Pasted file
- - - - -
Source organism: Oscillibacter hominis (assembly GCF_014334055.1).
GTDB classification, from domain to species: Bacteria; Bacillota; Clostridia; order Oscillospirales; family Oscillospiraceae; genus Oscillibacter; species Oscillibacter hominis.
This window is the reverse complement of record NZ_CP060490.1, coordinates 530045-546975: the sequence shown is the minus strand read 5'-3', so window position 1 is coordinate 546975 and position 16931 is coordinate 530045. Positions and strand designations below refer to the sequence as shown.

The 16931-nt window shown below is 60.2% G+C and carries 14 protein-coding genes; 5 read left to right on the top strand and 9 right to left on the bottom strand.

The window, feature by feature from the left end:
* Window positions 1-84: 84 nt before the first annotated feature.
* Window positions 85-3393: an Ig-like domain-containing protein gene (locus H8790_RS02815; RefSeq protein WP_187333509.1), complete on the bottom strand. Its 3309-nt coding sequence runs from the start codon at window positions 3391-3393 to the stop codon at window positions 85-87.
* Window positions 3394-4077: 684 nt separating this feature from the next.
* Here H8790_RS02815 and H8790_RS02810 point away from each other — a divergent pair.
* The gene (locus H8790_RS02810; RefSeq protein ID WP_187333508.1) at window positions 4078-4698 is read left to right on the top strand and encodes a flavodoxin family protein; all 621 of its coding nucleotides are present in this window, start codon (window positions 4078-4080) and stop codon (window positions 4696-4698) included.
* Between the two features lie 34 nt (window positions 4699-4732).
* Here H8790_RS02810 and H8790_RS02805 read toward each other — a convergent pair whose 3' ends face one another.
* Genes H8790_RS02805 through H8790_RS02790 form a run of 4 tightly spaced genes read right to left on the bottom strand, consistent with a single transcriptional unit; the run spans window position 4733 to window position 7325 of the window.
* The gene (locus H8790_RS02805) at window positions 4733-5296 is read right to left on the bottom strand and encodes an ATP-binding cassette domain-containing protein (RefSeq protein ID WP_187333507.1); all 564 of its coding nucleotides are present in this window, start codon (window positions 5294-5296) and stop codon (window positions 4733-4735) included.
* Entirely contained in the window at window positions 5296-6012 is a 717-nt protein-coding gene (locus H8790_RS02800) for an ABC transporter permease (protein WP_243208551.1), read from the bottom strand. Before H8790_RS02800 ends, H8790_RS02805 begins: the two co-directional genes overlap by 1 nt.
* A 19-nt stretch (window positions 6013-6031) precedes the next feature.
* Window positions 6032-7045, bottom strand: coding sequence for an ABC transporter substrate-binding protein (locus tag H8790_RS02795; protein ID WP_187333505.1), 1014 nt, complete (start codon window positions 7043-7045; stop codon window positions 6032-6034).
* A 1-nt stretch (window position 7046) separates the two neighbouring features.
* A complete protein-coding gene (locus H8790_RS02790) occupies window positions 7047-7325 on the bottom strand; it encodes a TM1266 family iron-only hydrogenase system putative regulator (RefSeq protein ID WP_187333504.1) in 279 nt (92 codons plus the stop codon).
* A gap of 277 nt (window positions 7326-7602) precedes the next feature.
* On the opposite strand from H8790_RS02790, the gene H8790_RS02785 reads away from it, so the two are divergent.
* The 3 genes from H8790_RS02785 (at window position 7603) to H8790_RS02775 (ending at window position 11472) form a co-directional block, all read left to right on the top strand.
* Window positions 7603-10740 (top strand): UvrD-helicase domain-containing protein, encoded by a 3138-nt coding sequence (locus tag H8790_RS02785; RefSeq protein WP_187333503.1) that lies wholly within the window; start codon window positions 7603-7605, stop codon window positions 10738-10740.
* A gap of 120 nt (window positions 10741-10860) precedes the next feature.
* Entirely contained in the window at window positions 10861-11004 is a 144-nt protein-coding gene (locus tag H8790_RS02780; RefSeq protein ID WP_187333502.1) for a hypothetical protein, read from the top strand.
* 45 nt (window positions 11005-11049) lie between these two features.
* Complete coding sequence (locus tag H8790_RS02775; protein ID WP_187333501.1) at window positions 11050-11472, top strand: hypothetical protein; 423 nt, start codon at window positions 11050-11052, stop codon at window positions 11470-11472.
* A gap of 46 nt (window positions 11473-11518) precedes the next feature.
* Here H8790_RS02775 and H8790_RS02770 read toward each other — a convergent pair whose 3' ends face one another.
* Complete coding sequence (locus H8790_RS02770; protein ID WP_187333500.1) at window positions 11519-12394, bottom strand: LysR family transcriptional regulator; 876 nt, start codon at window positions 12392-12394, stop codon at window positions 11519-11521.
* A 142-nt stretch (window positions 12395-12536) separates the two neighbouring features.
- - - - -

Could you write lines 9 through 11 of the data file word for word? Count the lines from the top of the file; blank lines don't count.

* Here H8790_RS02815 and H8790_RS02810 point away from each other — a divergent pair.
* The gene (locus H8790_RS02810; RefSeq protein ID WP_187333508.1) at window positions 4078-4698 is read left to right on the top strand and encodes a flavodoxin family protein; all 621 of its coding nucleotides are present in this window, start codon (window positions 4078-4080) and stop codon (window positions 4696-4698) included.
* Between the two features lie 34 nt (window positions 4699-4732).